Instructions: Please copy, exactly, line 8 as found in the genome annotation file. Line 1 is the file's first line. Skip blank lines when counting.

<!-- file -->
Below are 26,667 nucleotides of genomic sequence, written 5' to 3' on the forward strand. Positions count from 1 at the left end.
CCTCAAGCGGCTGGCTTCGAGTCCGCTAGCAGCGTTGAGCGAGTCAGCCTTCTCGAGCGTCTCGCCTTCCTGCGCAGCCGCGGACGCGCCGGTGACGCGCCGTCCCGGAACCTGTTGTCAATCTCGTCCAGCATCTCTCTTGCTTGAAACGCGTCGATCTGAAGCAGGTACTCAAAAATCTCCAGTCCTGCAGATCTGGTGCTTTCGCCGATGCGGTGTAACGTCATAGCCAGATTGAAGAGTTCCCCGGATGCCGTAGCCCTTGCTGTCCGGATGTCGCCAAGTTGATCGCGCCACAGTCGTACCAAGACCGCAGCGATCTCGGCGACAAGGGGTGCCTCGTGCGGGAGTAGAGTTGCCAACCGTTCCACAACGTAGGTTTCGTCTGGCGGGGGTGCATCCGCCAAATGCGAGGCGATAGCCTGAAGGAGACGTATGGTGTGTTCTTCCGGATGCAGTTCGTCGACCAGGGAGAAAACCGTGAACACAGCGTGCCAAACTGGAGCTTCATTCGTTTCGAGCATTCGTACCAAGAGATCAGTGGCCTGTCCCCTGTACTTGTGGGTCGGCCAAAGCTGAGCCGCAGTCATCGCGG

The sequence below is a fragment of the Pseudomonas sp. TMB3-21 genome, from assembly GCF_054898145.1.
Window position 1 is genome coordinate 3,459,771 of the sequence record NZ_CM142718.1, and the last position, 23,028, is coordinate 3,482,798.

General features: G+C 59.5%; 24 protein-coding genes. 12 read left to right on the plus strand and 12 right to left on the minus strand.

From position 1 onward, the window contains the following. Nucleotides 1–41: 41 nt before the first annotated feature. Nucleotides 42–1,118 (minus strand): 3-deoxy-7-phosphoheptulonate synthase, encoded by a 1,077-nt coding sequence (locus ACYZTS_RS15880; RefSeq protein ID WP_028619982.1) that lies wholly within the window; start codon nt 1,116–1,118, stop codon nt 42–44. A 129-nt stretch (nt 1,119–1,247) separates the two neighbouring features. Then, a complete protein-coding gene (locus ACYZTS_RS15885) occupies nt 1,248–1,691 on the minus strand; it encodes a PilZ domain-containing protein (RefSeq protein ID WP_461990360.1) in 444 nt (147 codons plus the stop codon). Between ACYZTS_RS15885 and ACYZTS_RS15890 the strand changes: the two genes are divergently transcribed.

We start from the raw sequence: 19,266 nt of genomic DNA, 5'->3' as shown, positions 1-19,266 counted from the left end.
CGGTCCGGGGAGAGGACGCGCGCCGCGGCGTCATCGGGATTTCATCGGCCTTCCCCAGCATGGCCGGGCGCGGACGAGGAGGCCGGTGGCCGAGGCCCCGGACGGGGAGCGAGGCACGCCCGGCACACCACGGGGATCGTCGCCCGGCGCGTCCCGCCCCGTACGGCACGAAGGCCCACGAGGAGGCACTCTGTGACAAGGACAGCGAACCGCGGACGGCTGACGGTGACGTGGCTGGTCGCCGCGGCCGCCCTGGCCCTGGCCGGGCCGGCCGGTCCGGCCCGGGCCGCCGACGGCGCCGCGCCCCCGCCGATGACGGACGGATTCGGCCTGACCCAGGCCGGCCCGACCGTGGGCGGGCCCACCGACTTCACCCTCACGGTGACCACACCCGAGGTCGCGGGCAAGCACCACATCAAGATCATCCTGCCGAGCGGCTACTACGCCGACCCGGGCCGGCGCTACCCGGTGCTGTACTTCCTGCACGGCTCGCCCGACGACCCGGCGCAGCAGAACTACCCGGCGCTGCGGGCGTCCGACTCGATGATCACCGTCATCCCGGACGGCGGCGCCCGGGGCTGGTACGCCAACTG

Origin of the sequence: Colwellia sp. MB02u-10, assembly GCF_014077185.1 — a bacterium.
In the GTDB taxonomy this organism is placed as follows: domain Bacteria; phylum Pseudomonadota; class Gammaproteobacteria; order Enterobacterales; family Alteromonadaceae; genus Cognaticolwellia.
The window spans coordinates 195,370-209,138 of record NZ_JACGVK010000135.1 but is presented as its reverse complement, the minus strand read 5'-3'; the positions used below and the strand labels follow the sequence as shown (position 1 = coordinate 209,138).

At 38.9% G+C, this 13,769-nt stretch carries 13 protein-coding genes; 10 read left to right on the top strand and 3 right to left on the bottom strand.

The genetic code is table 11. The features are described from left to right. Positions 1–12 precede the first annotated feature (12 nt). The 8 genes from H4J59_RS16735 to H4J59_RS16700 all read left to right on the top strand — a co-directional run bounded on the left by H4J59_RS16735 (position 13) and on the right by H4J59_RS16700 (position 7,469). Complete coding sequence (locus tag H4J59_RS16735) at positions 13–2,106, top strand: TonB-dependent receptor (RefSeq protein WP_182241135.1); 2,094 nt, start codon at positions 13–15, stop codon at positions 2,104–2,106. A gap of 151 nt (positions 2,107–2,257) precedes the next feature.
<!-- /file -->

CGGTCCGGGGAGAGGACGCGCGCCGCGGCGTCATCGGGATTTCATCGGCCTTCCCCAGCATGGCCGGGCGCGGACGAGGAGGCCGGTGGCCGAGGCCCCGGACGGGGAGCGAGGCACGCCCGGCACACCACGGGGATCGTCGCCCGGCGCGTCCCGCCCCGTACGGCACGAAGGCCCACGAGGAGGCACTCTGTGACAAGGACAGCGAACCGCGGACGGCTGACGGTGACGTGGCTGGTCGCCGCGGCCGCCCTGGCCCTGGCCGGGCCGGCCGGTCCGGCCCGGGCCGCCGACGGCGCCGCGCCCCCGCCGATGACGGACGGATTCGGCCTGACCCAGGCCGGCCCGACCGTGGGCGGGCCCACCGACTTCACCCTCACGGTGACCACACCCGAGGTCGCGGGCAAGCACCACATCAAGATCATCCTGCCGAGCGGCTACTACGCCGACCCGGGCCGGCGCTACCCGGTGCTGTACTTCCTGCACGGCTCGCCCGACGACCCGGCGCAGCAGAACTACCCGGCGCTGCGGGCGTCCGACTCGATGATCACCGTCATCCCGGACGGCGGCGCCCGGGGCTGGTACGCCAACTG